The environmental movement isn’t resting on its laurels, even after scoring a big win with the defeat of the Keystone XL oil pipeline.
Greens are hard at work on their next battles, the biggest of which revolve around efforts to severely restrict production of fossil fuels such as coal, oil and natural gas.
And the movement is planning to use the lessons from the Keystone fight for its future fights, now that it has proven the effectiveness of coordinating grassroots efforts with lobbying and litigation.
Right now, major environmental groups say they’re focusing on getting a strong climate change agreement at the coming United Nations meeting in Paris and defending President Obama’s climate rules for power plants.
But the biggest fights to come will be squarely rooted in the supply side of the fossil fuel industry, a concept popularly known as “keep it in the ground.”
“Most of the work on climate and energy over the past several decades has been on the demand side of the equation, making cars and trucks more clean, fighting pollution coming out of smokestacks,” said Michael Brune, executive director of the Sierra Club.
“And now, there will be an expanded fight to complement that on the supply side, to prevent the extraction of fossil fuels right from the start.”
That includes trying to shut down coal mines and crack down on hydraulic fracturing, along with stopping the transportation of fossil fuels in oil trains, pipelines and coal export terminals.
Those efforts have got a few big, public boosts in recent weeks.
During the same week when Obama rejected Keystone, Sen. Bernie Sanders (I-Vt.) and other Democrats introduced a bill to stop any future leases for fossil fuel drilling on federal land and water.
The effort has arisen now because the Obama administration is considering which offshore areas to make available for oil and gas drilling between 2017 and 2022. Among the areas under consideration — to the consternation of greens — are the Arctic and Atlantic oceans.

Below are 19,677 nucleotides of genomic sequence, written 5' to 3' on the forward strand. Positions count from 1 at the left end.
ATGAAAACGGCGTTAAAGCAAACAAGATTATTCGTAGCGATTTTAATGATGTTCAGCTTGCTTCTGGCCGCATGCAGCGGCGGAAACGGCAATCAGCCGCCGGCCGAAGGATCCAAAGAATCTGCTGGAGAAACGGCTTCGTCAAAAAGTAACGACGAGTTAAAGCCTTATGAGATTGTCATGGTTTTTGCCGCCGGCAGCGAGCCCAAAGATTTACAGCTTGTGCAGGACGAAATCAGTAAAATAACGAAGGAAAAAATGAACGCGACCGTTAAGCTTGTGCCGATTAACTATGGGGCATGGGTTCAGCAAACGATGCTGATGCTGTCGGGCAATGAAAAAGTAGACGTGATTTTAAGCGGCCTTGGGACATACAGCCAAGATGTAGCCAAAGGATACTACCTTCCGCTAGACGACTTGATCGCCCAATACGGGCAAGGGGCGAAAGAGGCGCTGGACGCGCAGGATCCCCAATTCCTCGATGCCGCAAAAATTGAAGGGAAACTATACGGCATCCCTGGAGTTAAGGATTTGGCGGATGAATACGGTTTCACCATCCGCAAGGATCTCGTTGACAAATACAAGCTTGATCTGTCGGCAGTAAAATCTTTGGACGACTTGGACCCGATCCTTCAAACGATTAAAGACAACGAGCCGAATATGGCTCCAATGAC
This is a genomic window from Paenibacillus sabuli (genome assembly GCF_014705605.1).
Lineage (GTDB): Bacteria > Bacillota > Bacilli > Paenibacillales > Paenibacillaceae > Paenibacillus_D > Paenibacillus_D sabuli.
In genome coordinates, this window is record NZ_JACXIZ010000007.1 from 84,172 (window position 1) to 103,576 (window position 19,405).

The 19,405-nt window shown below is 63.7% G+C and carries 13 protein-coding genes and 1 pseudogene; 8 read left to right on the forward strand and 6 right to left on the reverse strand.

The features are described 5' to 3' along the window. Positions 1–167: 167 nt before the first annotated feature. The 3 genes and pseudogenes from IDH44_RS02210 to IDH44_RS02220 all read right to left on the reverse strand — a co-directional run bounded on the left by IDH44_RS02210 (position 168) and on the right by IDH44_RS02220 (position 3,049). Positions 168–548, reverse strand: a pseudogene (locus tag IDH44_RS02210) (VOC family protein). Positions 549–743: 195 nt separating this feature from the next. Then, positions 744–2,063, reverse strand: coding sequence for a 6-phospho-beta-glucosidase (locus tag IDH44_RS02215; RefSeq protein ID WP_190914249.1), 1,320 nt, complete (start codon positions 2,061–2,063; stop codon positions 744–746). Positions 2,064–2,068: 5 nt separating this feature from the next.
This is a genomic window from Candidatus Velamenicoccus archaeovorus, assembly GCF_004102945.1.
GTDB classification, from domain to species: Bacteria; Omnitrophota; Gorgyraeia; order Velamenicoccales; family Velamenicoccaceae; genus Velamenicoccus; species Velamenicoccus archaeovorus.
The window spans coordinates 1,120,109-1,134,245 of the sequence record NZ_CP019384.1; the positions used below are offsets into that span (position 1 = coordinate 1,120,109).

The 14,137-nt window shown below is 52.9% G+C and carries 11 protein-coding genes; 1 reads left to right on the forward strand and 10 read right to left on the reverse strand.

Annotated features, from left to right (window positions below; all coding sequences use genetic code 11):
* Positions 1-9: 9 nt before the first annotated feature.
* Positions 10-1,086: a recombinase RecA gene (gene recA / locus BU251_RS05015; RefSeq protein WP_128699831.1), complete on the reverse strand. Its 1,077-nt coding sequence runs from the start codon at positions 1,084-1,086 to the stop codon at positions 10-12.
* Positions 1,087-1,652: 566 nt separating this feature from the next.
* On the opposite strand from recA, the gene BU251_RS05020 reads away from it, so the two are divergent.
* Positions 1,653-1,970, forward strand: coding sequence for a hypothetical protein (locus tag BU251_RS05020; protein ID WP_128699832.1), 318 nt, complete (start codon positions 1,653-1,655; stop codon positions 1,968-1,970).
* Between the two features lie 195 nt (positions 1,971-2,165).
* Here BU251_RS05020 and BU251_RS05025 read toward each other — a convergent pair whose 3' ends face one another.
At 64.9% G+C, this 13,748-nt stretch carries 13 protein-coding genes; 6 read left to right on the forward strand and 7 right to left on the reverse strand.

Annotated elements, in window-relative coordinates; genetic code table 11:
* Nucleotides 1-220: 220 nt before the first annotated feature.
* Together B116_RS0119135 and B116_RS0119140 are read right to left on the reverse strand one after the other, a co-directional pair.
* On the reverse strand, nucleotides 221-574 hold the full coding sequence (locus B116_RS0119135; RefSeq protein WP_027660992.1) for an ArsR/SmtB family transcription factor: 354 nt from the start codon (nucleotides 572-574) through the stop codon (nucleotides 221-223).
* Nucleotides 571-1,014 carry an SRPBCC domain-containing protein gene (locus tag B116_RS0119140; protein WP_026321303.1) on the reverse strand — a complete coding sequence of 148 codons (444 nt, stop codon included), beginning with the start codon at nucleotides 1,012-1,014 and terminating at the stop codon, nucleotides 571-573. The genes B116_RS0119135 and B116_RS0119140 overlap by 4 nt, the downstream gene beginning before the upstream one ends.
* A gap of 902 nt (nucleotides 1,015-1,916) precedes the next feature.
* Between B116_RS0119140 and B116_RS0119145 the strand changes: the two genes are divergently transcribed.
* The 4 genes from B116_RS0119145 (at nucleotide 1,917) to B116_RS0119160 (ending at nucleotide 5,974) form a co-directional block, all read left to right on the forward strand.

But environmentalists take heart from the fact that Obama aligned himself so strongly with the movement’s worldview in his Nov. 6 speech rejecting Keystone.
“Ultimately, if we’re going to prevent large parts of this Earth from becoming not only inhospitable but uninhabitable in our lifetimes, we’re going to have to keep some fossil fuels in the ground rather than burn them and release more dangerous pollution into the sky,” the president said.
The Natural Resources Defense Council recognizes that the Sanders-backed bill is unlikely to become law. But David Goldston, the group’s top lobbyist, said focusing on land and offshore areas controlled by the federal government makes strategic sense.
“Those are the areas obviously most susceptible to federal policy, and where the public has the most direct, immediate stake,” Goldston said.
But the “keep it in the ground” strategy goes much further. It stretches into local fights, over small drilling wells, coal mines and infrastructure.
“If you pick a new fossil fuel infrastructure project, almost any one across the country, there is a campaign going on against it,” Brune said.
Adam Rome, an environmental history professor at the University of Delaware, said Obama’s invocation of the efforts to restrict fossil fuel production should give succor to the movement.
“I do think that that’s an area where the environmental movement, now that the door’s open, can keep pressing, keep finding a number of ways, whether it’s protests, whether it’s demanding changes in public land policy, whether it’s investor action or stock overseer action,” he said.
To the oil industry, restricting oil and gas drilling is not the answer. Instead, groups like the American Petroleum Institute (API) think innovation and technology are the keys to fighting climate change.
“It may be an inconvenient truth for ‘leave it in the ground’ activists, but fossil fuels and environmental progress are not, and never have been, mutually exclusive,” Jack Gerard, API’s president, told reporters this week.
“The fact is energy development has played and will continue to play a leading role in making the United States the world leader in emissions reductions,” he said.
A key lesson from Keystone that activists are likely to incorporate into future fights is the importance of opening multiple fronts.
Keystone was unique in that it galvanized such a large swath of the environmental movement and grew its ranks considerably, bringing in people who do not consider themselves activists.
“Especially when you’re trying to make fundamental changes in policy, you’re always going to need that full suite,” said Goldston. “The movement always moved along these different axes and needs to continue to do so.”
Rome said that if greens want to be successful in future major battles, they must demonstrate that climate change isn’t only something traditional environmentalists need to care about.
“If the environmental movement is going to achieve its goals, it has to make climate change much bigger than an environmental issue,” he said.
Another key lesson is that Americans are probably more likely to join a fight if it is against something relatively concrete, like a steel pipe. Brune said similar objects are probably going to be central again.
“I think what will emerge are iconic fights against projects that are egregious,” he said.